Susan Shelby Magoffin was the first or among the first white American or non-Indian women to cross the Santa Fe Trail. She traveled as the young and new bride of a successful trader, Samuel Magoffin, who had established business with the Mexicans before he married Susan. Their journey from Independence, Missouri to Chihuahua, Mexico was their honeymoon. On the way, Susan recorded her experiences, perceptions and insights in a diary, which reflected the conditions of her time through her perception. She described that independence existed there along with much free uncontaminated air that fired the mind, feelings and every thought with purity. She was later quoted as calling it a disastrous celebration of that freedom.
She traveled in a rockaway carriage under the meticulous care of her husband, a maid named Jane and a physician, Dr. Masere, who attended to her first pregnancy. Some viewed Susan as traveling in comfort and style, unlike her sisters in the rough Oregon trail. But the carriage was far from comfortable. In fact, it symbolized a landscape that proved quite bleak and harsh for human use -- its wheels patched and mended, its broken top reinforced only by studs made of used lumber, and the shiny black pain made dull by wind-drive sand. Susan recorded such harshness and bleakness in the small and large events of their journey, such as her travails of pregnancy and the premature birth and death of her firstborn.
Susan described the freedom of the outdoors -- the uncontaminated air that filled and purified the mind, the feelings and the thoughts -- and the ways of the slaves they encountered on the way. She was taken ill for a week after delivery but was amazed by the resilience and strength of an Indian woman slave who gave birth to a healthy and strong infant with a minimum of fuss. The woman slave got up half an hour after childbirth, carried a bundle to Arkansas, cut a hole on the ice for water and washed herself and her sturdy newborn. In contrast, Susan was a pampered white woman, supposed to be wiser and more knowledgeable, but instead, lost her first child and languished in poor health. While the Mexicans and the Cheyenne, Utes and Navajo natives and slaved lived in the full radiance and sustenance of the outdoors, she stayed in a dark and cold room at the Bent's Fort in La Junta, Colorado, sick and distressed not only over the loss of her first child but also for the family she left. She was the only white woman in that vast space of thousands of miles and the situation required of her more than self-sufficiency and self-reliance. It demanded the sheer will to survive and the guts few could muster. It must be remembered that the Santa Fe Trail was a commercial trade, not an immigrant, route, hence its arduousness and inclement conditions.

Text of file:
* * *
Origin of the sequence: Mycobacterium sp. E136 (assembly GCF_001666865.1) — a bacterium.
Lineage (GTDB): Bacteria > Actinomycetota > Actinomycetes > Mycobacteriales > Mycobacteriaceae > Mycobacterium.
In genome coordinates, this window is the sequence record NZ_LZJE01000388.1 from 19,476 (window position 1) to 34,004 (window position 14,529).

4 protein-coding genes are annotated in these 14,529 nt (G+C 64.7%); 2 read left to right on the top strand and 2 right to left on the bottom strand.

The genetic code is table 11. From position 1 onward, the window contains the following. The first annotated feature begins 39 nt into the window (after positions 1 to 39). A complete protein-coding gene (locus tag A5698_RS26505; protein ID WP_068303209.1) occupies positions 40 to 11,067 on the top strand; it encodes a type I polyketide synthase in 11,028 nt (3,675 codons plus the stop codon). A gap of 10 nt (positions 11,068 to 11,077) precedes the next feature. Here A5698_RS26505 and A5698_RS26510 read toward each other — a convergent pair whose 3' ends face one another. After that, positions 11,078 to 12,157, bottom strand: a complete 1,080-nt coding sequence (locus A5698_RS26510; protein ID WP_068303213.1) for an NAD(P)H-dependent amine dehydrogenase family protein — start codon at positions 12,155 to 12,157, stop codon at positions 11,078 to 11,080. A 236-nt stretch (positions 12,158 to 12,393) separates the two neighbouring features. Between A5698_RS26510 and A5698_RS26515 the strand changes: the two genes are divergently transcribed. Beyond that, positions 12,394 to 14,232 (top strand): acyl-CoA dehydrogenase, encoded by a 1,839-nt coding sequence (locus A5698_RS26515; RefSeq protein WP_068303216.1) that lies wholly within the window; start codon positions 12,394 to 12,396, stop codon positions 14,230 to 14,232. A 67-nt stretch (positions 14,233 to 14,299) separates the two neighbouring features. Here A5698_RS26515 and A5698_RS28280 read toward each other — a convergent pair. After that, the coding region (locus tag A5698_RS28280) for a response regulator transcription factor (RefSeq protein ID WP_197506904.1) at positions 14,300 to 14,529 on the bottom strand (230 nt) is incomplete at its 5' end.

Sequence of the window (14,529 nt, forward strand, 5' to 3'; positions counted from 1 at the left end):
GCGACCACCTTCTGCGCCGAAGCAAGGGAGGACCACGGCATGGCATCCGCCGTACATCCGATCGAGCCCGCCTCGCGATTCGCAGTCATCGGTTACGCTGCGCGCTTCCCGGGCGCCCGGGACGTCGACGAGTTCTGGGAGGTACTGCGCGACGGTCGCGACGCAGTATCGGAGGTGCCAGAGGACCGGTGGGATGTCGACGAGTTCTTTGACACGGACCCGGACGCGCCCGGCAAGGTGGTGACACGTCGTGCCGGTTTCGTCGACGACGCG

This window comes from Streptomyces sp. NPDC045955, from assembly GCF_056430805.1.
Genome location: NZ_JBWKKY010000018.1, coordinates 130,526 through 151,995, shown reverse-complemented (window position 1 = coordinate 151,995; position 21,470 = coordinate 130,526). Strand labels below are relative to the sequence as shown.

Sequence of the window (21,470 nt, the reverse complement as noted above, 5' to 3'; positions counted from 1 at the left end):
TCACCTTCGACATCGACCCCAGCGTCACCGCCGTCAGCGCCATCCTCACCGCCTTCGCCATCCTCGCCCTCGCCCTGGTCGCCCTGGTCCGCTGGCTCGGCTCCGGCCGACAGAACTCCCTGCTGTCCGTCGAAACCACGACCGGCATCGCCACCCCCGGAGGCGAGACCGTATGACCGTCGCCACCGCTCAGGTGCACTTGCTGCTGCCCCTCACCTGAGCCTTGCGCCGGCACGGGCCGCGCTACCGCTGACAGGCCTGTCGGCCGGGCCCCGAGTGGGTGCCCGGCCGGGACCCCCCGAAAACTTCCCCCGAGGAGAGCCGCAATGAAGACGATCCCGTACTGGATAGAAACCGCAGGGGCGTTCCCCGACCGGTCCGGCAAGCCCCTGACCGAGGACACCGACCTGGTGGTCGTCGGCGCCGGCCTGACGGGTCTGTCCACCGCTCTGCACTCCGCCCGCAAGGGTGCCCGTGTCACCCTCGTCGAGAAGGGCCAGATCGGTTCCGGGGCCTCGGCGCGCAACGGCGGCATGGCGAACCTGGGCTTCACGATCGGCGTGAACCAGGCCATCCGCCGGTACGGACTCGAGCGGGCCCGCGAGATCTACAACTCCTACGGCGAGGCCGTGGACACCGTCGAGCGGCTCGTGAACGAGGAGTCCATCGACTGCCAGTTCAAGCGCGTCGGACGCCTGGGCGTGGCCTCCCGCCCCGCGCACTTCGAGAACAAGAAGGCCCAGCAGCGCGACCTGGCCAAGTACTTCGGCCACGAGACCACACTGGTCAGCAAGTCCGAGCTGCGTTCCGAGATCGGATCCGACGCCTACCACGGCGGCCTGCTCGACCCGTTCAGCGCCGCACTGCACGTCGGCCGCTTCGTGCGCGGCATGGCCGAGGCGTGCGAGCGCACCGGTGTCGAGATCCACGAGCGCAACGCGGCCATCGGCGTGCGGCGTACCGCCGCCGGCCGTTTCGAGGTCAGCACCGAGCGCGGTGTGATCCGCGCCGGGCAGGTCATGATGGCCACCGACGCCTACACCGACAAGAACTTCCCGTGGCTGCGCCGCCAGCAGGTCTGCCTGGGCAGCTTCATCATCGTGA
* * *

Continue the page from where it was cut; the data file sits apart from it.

After Spain granted independence to Mexico in 1821, William Becknell brought trade goods to Santa Fe. Before then, trading with the United States was illegal and traders who arrived in Santa Fe were arrested and jailed. Becknell's move paid off and others imitated him, among them Samuel Magoffin, in hundreds of wagon trails of goods crossing the trail every year. The Magoffins' wagon was one of the 75 or 80 that encamped for the night of July 3, 1846 at Pawnee Rock. The following morning, Susan carved her name on Pawnee Rock, with hundreds already impressed on it, while Samuel kept watch for Indian attackers as he held guns and pistols. Susan was so scared of Indians that she trembled.
With the other wagons ahead of them, the driver of the Magoffins hurriedly overtook them to Ash Creek. Failing to observe the precaution of dismounting and walking down, their wagon was thrown off the edge of the cliff and crashed to pieces, but leaving the passengers almost completely un-injured. Susan had to be carried to the shade of a tree, where her face and hands were rubbed with whisky to bring her to herself. Instead, she was welcomed the events as an occasion that tested her husband's oversight and devotion. She pictured the scene as a perfect mess of people, books, bottles, guns, pistols, baskets, bags, boxes and other things.